<link href="print.css" rel="stylesheet" media="print">

The above code means print.css is for printing.

Let's look at another conditional situation, here we have a CSS file that is used when a page is of a certain width:

<link href="other.css" rel="stylesheet" media="(min-width: 40em)">

Modern browsers can understand that this CSS is used in some situations and not used in others, so the browser can choose not to load this CSS file prior to rendering if  not needed.

b. Label the CSS properly

Reduce the number of CSS files, if possible combine the CSS files or if CSS is small add the CSS as part of the html.

4. Use optimized images

With images, you need to focus on three things: size, format and the SRC attribute.

Image size: Oversized images take longer to load, so keep your images as small as possible. Use image editing tools to:

Crop your images to the correct size. For instance, if your page is 570px wide, resize the image to that width. Don’t just upload a 2000px-wide image and set the width parameter (width=”570”). This slows your page load time and creates a bad user experience.

Reduce colour depth to the lowest acceptable level

Remove image comments

Image format

  • JPEG is your best option.

  • PNG is also good; though older browsers may not fully support it.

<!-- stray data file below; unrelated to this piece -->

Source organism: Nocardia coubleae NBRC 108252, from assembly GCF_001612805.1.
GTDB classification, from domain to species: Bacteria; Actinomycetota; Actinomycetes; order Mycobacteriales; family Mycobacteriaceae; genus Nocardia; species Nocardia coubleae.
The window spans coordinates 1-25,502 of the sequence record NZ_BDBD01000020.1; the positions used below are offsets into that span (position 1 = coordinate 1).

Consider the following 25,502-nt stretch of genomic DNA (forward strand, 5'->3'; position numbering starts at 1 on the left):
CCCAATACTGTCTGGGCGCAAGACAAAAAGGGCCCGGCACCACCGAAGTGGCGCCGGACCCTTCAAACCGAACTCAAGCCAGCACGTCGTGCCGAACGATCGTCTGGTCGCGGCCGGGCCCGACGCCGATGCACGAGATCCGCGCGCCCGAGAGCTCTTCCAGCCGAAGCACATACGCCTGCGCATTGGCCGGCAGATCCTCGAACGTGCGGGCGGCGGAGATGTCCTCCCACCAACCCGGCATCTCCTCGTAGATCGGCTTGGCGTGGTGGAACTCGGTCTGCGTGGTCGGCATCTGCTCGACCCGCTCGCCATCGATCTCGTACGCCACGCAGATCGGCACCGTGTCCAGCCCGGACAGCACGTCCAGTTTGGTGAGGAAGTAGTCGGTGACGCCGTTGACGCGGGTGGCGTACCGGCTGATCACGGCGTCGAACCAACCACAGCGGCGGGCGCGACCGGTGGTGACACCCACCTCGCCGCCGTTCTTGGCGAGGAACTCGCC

• GIFs should only be used for small or simple graphics (less than 10×10 pixels, or a colour palette of 3 or fewer colours) and for animated images.

  • Do not use BMPs or TIFFs.

SRC attribute

Once you’ve got the size and format right, make sure the code is right too. In particular, avoid empty image SRC codes.

In HTML, the code for an image includes this:

<img src=””>

When there’s no source in the quotation marks, the browser makes a request to the directory of the page or to the actual page itself. This can add unnecessary traffic to your servers and even corrupt user data.

Pro Tip: Take time to re-size your images before uploading them. And always include the SRC attribute with a valid URL.

To ensure your images load quickly, consider adding the WP Smush.it plugin to your website.

5. Use cache for static content

For static files like CSS, Javascript and images add the cache duration, so that those resources are saved in the browser and repetitive requests will be served better. To resolve the issue of using the old file even after making changes to the files in server use the URL fingerprinting concept.

6. Use CDN for static files if possible

  Use CDN for static files like Javascript, CSS and images. CDN stores the static resources in multiple end points. When these static files are requested files are served from the nearest endpoint.

7. Minify JS and CSS

Before moving files to production minifying JS and CSS files will reduce the size of files and improve the load time and performance.

8. Use gzip compression technique

It is possible to compress the files while they are transferred to the browser from the server and all modern browsers understand the gzip format and files are uncompressed at the client side. With this technique file sizes are reduced and files are downloaded quickly.

Following these steps will ensure that the speed of your websites is optimized and it will improve user experience for visitors on your siteIf you do need help in optimizing your website, our experts will be more than happy to help you out. Just drop in a word here and you’ll hear from us shortly.

Elizabeth Raj | Blogger

Manjunath Govindappa ASP.NET Technical Lead